The natives of Koma tribe inhabiting the hills of Adamawa State still gives regards to their unique ancient culture despite an ever-changing civilisation greeting the world. These people gladly wear fresh leaves, as seen in a documentary spotted by WikkiTimes.
In the short documentary produced by RFI Hausa, the distinct people of the Koma tribe were discovered comfortably taking shelter in huts erected on hills.
Parts of their ancient ways of life include long forgotten methods of agriculture, food preservation, and food processing, according to RFI Hausa.
Koma natives, as seen in the video, farm on the hilly grounds. Glaringly, they store corn by hanging the corn curbs on trees and use stones to grind and process their food.
However, a few of their youths have started leaving their caves to see the outside world, coming back with fabric clothes. This, to their elders, remains foreign and unacceptable.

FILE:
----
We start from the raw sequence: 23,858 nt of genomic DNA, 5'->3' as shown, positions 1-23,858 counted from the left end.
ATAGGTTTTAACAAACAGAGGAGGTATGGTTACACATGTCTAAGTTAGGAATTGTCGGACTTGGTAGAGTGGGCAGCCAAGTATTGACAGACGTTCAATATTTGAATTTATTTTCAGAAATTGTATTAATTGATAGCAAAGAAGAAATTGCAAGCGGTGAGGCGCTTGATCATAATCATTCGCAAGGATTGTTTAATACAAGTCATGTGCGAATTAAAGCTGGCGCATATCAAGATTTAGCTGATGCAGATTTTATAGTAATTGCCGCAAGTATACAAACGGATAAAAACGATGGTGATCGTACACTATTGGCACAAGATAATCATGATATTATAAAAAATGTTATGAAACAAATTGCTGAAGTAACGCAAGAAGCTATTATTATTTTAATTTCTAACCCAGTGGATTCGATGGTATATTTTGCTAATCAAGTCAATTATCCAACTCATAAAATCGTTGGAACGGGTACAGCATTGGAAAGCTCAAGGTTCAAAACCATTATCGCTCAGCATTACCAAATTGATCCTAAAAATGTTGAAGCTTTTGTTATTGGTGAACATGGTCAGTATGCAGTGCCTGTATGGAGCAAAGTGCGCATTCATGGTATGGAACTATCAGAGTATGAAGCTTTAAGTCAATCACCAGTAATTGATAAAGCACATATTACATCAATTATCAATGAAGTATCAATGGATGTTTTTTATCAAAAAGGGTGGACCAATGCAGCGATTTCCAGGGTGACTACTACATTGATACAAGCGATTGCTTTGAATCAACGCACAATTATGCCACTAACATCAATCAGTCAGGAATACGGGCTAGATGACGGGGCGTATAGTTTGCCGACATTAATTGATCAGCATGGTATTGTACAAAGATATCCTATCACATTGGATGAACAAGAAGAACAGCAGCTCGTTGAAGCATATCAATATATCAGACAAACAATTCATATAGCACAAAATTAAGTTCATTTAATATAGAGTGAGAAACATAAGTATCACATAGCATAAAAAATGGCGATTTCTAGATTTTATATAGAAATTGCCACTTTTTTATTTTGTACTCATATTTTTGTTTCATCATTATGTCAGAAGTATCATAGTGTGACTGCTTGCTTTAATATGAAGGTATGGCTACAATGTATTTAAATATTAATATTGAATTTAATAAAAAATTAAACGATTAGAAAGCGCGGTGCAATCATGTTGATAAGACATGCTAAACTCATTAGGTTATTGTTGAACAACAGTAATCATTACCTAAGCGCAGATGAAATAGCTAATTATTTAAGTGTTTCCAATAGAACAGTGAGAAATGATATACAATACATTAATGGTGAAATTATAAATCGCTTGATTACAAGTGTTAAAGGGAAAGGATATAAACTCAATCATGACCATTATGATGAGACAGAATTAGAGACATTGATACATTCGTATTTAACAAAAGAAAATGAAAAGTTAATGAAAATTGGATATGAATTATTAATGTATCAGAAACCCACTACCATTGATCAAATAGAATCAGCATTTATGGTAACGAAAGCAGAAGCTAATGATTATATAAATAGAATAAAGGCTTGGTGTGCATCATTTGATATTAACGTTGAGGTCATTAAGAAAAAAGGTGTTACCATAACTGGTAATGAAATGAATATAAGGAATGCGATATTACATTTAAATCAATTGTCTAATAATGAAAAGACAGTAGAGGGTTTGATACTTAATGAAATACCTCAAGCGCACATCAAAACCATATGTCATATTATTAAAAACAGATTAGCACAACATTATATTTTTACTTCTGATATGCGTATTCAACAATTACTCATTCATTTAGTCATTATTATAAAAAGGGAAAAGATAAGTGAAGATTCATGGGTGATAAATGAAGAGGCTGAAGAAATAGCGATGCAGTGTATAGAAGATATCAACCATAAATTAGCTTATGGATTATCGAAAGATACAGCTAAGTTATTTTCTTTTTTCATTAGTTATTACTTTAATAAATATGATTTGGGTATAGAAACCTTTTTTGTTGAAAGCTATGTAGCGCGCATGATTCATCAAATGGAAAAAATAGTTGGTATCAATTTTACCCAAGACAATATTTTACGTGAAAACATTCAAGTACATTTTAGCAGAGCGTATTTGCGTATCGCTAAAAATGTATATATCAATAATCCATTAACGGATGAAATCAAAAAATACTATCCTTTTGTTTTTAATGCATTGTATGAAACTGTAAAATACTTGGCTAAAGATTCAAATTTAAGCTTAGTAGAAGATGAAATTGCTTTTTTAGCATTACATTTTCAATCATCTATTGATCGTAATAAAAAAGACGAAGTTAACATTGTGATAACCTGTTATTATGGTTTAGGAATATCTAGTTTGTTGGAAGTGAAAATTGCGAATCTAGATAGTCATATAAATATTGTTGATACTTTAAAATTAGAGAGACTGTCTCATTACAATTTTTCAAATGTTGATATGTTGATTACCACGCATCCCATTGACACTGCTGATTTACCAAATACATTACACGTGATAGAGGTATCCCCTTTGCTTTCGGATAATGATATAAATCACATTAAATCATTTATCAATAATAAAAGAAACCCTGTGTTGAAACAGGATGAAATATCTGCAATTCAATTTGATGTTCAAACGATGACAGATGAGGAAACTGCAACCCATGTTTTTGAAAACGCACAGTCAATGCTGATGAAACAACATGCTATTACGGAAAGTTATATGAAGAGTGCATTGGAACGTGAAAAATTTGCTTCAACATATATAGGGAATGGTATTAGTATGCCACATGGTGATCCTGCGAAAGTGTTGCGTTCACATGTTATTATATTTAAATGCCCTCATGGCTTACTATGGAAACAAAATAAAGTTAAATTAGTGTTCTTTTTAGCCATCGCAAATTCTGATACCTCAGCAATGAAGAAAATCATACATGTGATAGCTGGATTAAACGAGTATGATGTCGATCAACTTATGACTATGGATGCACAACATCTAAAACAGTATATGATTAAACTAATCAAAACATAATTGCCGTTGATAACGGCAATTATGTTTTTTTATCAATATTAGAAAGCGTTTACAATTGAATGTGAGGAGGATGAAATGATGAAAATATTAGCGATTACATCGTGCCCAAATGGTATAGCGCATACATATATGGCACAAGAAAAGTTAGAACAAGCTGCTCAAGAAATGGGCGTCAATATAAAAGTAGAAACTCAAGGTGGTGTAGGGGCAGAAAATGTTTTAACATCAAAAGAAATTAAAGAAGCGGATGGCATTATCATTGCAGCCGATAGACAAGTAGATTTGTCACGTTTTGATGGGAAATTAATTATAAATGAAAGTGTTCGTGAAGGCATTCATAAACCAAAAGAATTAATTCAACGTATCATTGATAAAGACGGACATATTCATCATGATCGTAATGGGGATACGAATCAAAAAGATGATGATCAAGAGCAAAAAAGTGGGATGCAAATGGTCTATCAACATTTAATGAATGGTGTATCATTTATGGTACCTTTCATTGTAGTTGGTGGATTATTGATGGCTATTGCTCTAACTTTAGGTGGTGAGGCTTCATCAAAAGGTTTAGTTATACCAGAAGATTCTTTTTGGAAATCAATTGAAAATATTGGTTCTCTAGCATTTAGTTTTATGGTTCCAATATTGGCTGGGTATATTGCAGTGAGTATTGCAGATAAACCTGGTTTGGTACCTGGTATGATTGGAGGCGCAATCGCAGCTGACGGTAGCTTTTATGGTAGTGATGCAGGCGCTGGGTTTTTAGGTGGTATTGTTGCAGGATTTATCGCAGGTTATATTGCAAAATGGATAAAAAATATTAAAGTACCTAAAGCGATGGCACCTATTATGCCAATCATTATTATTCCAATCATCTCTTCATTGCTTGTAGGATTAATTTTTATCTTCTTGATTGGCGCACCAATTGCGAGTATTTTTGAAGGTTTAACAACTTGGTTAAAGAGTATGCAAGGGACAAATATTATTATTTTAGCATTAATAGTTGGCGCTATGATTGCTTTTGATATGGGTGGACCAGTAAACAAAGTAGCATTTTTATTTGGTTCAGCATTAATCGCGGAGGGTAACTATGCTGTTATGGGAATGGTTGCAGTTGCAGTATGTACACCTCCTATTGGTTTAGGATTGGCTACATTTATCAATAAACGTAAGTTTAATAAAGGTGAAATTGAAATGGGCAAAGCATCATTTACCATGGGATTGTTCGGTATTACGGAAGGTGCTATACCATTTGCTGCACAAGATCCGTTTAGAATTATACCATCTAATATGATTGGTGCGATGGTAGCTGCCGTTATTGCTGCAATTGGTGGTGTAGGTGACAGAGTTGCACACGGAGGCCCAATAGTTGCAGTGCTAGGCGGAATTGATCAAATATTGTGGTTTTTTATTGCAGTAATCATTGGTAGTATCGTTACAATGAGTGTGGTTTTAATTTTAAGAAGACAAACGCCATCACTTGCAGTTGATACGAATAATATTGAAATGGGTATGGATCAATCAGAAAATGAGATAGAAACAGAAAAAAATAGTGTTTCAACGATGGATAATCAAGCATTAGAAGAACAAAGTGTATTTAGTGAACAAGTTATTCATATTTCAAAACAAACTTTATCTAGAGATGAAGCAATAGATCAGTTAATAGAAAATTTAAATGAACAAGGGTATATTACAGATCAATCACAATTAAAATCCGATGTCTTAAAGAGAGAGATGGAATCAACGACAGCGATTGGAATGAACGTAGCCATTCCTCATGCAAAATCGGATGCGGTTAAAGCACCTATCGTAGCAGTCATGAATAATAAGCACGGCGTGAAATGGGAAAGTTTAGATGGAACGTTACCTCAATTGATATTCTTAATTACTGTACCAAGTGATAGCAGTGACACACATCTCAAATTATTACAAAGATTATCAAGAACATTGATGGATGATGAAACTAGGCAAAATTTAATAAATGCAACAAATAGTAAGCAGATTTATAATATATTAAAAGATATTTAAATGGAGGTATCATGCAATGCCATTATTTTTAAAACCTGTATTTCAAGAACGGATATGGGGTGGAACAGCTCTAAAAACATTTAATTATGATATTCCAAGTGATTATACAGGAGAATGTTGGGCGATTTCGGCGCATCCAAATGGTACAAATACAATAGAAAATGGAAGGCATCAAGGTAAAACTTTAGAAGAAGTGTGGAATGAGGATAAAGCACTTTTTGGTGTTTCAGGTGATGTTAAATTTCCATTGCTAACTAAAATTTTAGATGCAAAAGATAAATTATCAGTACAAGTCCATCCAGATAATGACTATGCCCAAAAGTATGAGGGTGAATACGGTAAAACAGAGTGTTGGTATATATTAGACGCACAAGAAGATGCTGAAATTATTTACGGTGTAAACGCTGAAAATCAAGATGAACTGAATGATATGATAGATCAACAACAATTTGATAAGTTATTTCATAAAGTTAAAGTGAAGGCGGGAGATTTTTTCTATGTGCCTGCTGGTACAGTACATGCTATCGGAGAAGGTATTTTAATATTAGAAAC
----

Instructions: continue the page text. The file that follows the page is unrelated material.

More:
It took the RFI Hausa auteur two-and-a-half hours to climb the hill where he was confronted by a sacred entrance surrounded by assorted “fetish” objects.
The natives believe that the sacred entrance protects and defends them against evil forces and unwanted visitors.
Koma is situated in northern Adamawa, in the Atlantika Mountains, which share a border with southern Cameroun. They are spread through the south and southwest of these mountains, with many on the Cameroun side.